No wonders India was mentioned in Obama dispatches as a global partner and was invited to play role in global geopolitics; especially in the South China Sea and in the Indian Ocean. Beijing downplayed the significance of Obama’s trip to New Delhi, but has surely noted that the joint statements released after Modi’s visit to Washington (shortly after receiving Xi in India) as well as after Obama’s trip, referenced maritime activities by China’s Navy. China has not liked American pampering of India for an anti-China role.

While he pours tea for Obama, Modi pushes Pakistan to conform to the demands of new India in leaving out Kashmir from the international agenda, or punish the Mumbai trial suspects before a dialogue can be granted to Pakistan. He generates sporadic pressures on Pakistan through frequent ceasefire violations. Jammu and Kashmir is an issue of right to self-determination of the Kashmiri people, enshrined in numerous UN resolutions. India continues to usurp this right with impunity, in violation of the UN Security Council Resolutions and the UN Charter. Unlike India, Pakistan’s position on the Jammu and Kashmir dispute is based on international humanitarian law, UN Security Council resolutions and underpinned by moral and political principles. The reality is that India with its illusions of grandeur, is obsessed with aggrandizement.

In its efforts to write a mythical history, India has forgotten the acknowledgement and commitments by its first Prime Minister on Jammu and Kashmir dispute. In his address to Indian parliament, on 1st August 1952, he declared: “I should like to say that the ultimate decision will be made in the minds and hearts of the men of Kashmir and not in this Parliament or in the UN…. First of all, let me say clearly that we accept the basic proposition that the future of Kashmir is going to be decided finally by the goodwill and pleasure of its people. The goodwill and the pleasure of this Parliament is of no importance in this matter… because any kind of imposition would be against the principle that this Parliament holds…..If, however, the people of Kashmir do not wish to remain with us, let them go by all means; we will not keep them against their will, however, painful it may be to us. We want no forced marriages, no forced unions”.

The intimidation of religious minorities has been stepped up. Christmas Day was declared as ‘Good Governance Day’ in a move to undermine this festival. Attacks on churches and mosques have been taking place frequently. The statements that we are Hindus and this is a Hindu State have become more and more assertive, and Modi maintains a purposeful silence, because all this is an integral part of the agenda of the BJP and its parent organization, the RSS. With the BJP now having a simple majority, their agenda unfolds in an uninhibited manner.

Modi’s electoral campaign had overtones and undercurrents of anti-China and anti-Pakistan rhetoric. On domestic side his articulations pointed towards Hindutva. There was a hope that after the elections he would mellow and get down with the business of statecraft as a prudent leader. So far it has not happened; and flimsy electoral slogans have gone to his head. There is no likelihood that he would replicate AB Vajpayee. He has not been able to outgrow his Tea-boy and Chief Minster shoes. While Pakistan should hope for the better, it is time that Modi be taken on his face value and reciprocated accordingly; it takes two to tango.


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What is bad: Pakistan’s economy or its management?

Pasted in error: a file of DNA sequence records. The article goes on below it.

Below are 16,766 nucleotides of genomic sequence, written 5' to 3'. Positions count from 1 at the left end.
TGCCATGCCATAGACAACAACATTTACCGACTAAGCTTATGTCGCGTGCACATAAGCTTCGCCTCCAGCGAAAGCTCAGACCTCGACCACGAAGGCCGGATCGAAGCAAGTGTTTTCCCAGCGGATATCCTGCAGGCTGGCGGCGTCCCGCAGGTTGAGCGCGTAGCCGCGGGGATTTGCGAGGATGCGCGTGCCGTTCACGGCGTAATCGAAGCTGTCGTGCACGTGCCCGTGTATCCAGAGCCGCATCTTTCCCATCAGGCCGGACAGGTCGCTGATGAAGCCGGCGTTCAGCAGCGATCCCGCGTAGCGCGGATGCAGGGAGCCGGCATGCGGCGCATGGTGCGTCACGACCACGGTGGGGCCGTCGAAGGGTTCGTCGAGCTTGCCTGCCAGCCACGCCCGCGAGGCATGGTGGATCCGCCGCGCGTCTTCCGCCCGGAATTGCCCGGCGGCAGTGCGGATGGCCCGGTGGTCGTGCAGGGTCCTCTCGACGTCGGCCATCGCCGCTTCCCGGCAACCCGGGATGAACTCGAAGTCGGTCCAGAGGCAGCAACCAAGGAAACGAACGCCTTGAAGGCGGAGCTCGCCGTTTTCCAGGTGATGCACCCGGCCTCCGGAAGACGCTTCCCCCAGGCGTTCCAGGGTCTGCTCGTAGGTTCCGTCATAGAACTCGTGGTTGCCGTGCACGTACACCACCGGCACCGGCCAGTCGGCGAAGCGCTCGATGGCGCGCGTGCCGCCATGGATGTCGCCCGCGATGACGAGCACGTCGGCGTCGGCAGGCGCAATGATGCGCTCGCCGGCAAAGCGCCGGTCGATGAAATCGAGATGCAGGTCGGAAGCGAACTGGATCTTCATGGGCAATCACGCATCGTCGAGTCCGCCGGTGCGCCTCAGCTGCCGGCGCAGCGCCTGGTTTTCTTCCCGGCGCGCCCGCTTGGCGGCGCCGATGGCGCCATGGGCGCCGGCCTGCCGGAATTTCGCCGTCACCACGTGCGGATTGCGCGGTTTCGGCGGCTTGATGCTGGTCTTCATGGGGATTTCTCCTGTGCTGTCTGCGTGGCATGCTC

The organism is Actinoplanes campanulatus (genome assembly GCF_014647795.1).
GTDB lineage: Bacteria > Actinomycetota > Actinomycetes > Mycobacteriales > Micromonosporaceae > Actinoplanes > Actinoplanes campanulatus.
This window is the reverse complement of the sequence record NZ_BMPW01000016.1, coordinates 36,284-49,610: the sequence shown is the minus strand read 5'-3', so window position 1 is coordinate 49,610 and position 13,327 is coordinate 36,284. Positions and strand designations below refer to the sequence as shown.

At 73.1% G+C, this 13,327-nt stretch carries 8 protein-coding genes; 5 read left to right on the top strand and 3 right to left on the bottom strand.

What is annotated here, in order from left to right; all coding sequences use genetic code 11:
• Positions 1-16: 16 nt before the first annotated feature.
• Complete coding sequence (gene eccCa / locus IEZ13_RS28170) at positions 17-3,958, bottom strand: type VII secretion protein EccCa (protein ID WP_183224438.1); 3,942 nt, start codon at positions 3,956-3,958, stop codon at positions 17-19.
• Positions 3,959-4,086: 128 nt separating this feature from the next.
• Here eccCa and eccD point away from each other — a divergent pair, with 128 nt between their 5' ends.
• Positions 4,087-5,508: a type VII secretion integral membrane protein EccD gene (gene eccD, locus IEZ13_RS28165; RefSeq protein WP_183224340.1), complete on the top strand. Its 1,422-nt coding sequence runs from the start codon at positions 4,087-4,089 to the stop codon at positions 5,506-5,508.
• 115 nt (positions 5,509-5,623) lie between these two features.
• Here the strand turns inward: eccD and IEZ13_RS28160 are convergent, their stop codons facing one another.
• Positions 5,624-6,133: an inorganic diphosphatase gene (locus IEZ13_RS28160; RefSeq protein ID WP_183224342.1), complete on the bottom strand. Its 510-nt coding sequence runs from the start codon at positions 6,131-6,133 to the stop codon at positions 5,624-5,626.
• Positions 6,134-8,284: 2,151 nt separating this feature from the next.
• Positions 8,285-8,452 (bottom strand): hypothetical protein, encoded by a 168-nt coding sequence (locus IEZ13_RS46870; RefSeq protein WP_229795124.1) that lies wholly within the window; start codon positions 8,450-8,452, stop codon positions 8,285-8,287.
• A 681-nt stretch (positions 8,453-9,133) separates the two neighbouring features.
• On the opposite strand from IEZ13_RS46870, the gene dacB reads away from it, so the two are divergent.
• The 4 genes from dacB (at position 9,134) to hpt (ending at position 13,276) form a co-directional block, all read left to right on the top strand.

The outgoing caretaker of country’s Finance had only been viewing the matters from a banker’s “balance sheet perspective”—and, hence, portraying dooms day scenario. And the new Finance Minister has started showing signs of anxiety even before taking charge. New government has sufficient political capital to attract substantial Foreign Direct Investment (FDI). And some loans and grants have already started pouring in. Need of the hour is not to panic. Economy does face challenges needing immediate adjustments, but its permanent recovery lies in meaningful restructuring. Hopefully, Finance Minister would soon be able to distance himself from day to day fire-fighting, and focus on long awaited reforms in financial sector. With or without the IMF, new government should quickly assemble a core group of competent professionals and start implementing the reforms. Minster for Finance has already dropped hints as to what the new government intends to do. He thought “quick fix solutions were needed to tackle the situation” as country would “need $10 to 12 billion loans within six weeks”. Indeed it was a naïve approach and unnecessary alarm. Pakistan has a robust and progressive economy, incorporating essential features of a typical modern formal economy; but at the same time, it has deep rooted fault lines, at times making its behaviour unpredictable. Pakistan has often faced tumultuous financial conditions, yet it maintained an average growth rate of 6 percent. Economic affairs are generally run on day to day basis; hence an element of fragility has become perpetually embedded into country’s economic affairs. Real challenge is not arranging “$10 to 12 billion loans within six weeks”, but have a long term Vision so that such patterns don’t come back to haunt our economy every now and then. Solutions are available. What we need is political will to carry them through. Proposal of floating “Overseas Pakistanis’ Bond” is a viable option and should be fast tracked. Alongside one could think of “Debt Retiring Bond” open to inland and overseas Pakistanis. There is need to create a “Saving Culture” through an environment of austerity and meaningful return on savings. Government restructuring could reduce the governance cost by one third; and fixing “Public Procurement Policy” procedures could add hefty saving of around 40 percent. There is need to untangle our taxation maze of multiple direct and indirect taxes strangulating those who pay their taxes and letting those go scot free who do not wish to pay taxes. Our taxation system is cruelly pegged. For those who want to pay taxes everything other than breathing air is taxed. And those who do not wish to pay they are offered shamelessly low 2.5 percent tax for their ill-gotten wealth staked outside Pakistan. Most of them did not avail the offer as tax was “too high”. Country’s existing tax regimes do not provide even playing field for all sectors. Pakistan’s economy comprises of: Industrial Sector (20.91 percent of GDP); Agriculture Sector (18.86 percent of GDP); and a sparkling Services Sector (60.23 percent of GDP.; Agriculture Sector’s tax contribution is little over one percent of gross national tax; Industrial Sector accounts for around 17 percent of tax. Services are inordinately overtaxed. Recently Supreme Court had to intervene to reduce taxation on mobile telephone users and gasoline to provide much needed relief to hapless consumers. Due to inefficient Regulators, the quality of services is far below the acceptable standards. Pakistan’s economy faces some arduous challenges, which are almost perpetual, like: sustained high population growth rate (over 2 percent); mainly thermal fuel based high cost electricity; shortage of water and electricity; narrow tax base leading to low tax to GDP ratio (12.4 percent); inefficient revenue collection system; inadequacy of infrastructure; high inflation and interest rates etc. Regional and global market dynamic and inter play of American sanctions here and there often make unpredictable negative impact on country’s economy. Single commodity export (textiles) exposes it to vulnerability of price variations in international market; likewise, fluctuation in oil prices is another single factor making unpredictable impact on import bill without any prior warning. Pakistan’s society is inclined towards consumerism, as a result imports always exceed exports by huge margin (gap is US$37.7b in FY18; causing unsustainable Current Account Deficit (over 18 billion in FY17-18). Over borrowing is a national habit, and now external and domestic borrowing stands at over 72 percent of GDP. Public debt of Rs24.5 trillion includes domestic debt of Rs16.5 trillion and external debt of Rs8 trillion. The financing of the current account deficit by taking more loans is one of the reasons for high debt accumulation. Average maturity time of public debt had come down from 4.5 years in 2013 to 3.7 years in 2017. The indicator of debt maturing in one year also deteriorated in recent years and now 44.4 percent of the total debt is maturing within one year. Biggest challenge for the new government is enormous expectations of the people who are waiting for some sort of relief from the new government. And going back to the IMF would be a big disappointment. There is a strong public perception, though largely misplaced, that country’s most of economic difficulties are due to the preconditions that IMF has been attaching with its previous packages. Reality is that had we implemented IMF recommendations, we would have long been out of economic difficulties. Despite a razor thin parliamentary majority of his party, crafty coalition partners and a strong net of dynastic politician around Imran Khan, there is strong aroma of hope that he will be able to gather requisite critical mass to break the stranglehold of vicious factors bringing our economy to such a pass.